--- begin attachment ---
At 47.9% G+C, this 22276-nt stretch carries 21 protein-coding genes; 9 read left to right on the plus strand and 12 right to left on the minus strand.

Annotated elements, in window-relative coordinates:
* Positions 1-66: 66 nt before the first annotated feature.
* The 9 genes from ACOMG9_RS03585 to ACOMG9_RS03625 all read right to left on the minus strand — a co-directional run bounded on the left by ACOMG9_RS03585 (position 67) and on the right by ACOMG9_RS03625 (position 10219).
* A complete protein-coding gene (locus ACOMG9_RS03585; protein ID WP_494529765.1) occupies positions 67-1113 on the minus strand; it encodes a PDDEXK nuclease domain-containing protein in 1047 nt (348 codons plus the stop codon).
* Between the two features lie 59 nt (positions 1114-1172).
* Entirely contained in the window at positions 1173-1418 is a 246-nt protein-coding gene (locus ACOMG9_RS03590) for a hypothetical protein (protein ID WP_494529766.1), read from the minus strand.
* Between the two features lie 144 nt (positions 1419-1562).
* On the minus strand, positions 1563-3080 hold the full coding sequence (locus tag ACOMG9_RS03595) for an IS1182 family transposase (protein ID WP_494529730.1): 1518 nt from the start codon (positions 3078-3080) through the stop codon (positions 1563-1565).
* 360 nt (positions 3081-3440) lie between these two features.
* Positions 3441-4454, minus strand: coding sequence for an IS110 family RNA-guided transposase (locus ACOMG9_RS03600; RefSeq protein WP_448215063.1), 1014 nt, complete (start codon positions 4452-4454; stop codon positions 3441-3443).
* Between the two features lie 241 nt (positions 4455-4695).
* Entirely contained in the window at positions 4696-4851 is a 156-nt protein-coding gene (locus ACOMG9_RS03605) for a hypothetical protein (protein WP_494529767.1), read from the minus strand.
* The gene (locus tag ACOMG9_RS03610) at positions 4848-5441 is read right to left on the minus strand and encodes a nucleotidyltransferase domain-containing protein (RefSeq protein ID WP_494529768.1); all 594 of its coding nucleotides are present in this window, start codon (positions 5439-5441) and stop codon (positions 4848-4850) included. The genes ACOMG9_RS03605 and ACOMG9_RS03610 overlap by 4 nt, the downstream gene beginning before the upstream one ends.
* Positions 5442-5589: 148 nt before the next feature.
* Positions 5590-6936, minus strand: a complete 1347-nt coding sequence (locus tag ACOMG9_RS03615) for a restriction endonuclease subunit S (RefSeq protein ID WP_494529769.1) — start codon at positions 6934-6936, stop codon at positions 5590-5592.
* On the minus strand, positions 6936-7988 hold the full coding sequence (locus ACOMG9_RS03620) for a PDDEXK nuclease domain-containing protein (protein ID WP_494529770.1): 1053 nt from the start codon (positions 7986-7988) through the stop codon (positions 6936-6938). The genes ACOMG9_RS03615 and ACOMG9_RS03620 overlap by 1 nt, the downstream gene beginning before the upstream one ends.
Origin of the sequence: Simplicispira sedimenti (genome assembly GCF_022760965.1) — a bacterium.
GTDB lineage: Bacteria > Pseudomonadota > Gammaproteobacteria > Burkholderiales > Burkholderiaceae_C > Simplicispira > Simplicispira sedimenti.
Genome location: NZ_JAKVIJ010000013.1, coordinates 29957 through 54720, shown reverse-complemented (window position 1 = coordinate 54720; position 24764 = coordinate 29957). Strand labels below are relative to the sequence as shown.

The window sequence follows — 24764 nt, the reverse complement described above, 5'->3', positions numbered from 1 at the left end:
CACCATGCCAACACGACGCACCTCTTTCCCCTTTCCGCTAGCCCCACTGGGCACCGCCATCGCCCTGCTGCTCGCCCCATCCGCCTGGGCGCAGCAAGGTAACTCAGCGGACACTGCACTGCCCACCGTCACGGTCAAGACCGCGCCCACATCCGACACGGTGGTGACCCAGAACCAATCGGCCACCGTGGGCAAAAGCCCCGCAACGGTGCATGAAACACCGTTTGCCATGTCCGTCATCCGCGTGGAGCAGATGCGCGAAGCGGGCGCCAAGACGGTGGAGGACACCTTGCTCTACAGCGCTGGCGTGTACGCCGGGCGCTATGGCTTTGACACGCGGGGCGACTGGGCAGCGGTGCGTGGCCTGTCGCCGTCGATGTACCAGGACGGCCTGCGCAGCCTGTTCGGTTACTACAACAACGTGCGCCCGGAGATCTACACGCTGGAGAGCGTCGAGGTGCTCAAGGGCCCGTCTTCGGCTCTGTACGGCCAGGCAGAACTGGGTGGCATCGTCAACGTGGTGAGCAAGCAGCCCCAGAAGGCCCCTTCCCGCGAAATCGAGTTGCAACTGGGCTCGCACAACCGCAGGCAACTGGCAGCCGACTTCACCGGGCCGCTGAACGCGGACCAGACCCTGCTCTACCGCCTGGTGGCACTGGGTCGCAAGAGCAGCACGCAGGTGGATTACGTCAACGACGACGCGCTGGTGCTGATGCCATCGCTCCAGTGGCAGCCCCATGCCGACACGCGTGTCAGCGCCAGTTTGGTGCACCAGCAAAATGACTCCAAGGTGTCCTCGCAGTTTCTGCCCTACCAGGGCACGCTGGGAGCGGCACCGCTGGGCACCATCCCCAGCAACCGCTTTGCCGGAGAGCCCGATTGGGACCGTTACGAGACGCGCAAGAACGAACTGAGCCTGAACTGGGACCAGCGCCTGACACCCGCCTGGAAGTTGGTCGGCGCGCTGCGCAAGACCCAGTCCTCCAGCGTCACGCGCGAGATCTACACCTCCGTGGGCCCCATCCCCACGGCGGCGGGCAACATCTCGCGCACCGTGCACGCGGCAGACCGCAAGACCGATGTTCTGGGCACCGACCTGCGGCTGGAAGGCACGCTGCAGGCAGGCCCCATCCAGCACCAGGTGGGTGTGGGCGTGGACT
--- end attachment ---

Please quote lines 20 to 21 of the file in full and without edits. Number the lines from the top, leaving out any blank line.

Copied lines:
Genome location: NZ_JAKVIJ010000013.1, coordinates 29957 through 54720, shown reverse-complemented (window position 1 = coordinate 54720; position 24764 = coordinate 29957). Strand labels below are relative to the sequence as shown.

The window sequence follows — 24764 nt, the reverse complement described above, 5'->3', positions numbered from 1 at the left end: